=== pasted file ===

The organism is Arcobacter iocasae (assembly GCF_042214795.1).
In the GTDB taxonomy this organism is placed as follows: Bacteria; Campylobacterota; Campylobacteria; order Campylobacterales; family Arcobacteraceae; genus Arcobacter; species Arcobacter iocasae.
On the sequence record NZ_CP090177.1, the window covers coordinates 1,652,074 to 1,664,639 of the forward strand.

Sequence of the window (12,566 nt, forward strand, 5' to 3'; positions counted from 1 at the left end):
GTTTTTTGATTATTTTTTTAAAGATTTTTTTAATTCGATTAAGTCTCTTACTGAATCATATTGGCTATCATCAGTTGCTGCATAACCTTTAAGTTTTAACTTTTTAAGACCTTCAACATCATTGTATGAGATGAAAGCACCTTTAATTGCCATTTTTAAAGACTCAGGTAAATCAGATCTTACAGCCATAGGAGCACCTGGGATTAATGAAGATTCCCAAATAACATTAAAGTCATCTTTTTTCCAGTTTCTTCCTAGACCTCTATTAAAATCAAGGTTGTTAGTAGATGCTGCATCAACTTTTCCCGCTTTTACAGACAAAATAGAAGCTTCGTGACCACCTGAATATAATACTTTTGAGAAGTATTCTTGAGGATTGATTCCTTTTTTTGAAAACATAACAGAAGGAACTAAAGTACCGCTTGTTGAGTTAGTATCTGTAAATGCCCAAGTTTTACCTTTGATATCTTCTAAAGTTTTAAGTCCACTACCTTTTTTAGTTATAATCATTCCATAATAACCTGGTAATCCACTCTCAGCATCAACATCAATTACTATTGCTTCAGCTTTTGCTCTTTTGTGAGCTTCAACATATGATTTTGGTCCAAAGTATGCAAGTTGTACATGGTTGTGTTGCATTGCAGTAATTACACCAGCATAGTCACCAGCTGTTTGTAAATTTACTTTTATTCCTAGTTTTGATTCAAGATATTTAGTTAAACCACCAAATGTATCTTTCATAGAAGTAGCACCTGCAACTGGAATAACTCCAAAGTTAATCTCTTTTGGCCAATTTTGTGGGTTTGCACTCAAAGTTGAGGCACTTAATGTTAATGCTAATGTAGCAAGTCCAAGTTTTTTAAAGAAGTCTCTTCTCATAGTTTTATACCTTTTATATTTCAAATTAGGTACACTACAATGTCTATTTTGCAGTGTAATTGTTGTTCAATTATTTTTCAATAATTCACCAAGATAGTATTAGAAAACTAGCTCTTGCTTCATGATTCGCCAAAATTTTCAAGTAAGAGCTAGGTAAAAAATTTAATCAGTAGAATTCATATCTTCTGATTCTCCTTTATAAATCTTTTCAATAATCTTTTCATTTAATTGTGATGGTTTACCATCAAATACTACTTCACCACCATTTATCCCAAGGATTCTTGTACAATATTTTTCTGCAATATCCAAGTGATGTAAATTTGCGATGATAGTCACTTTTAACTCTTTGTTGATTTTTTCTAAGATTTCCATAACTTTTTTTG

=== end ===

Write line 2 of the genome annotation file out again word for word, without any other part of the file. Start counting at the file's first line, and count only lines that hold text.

In the GTDB taxonomy this organism is placed as follows: Bacteria; Campylobacterota; Campylobacteria; order Campylobacterales; family Arcobacteraceae; genus Arcobacter; species Arcobacter iocasae.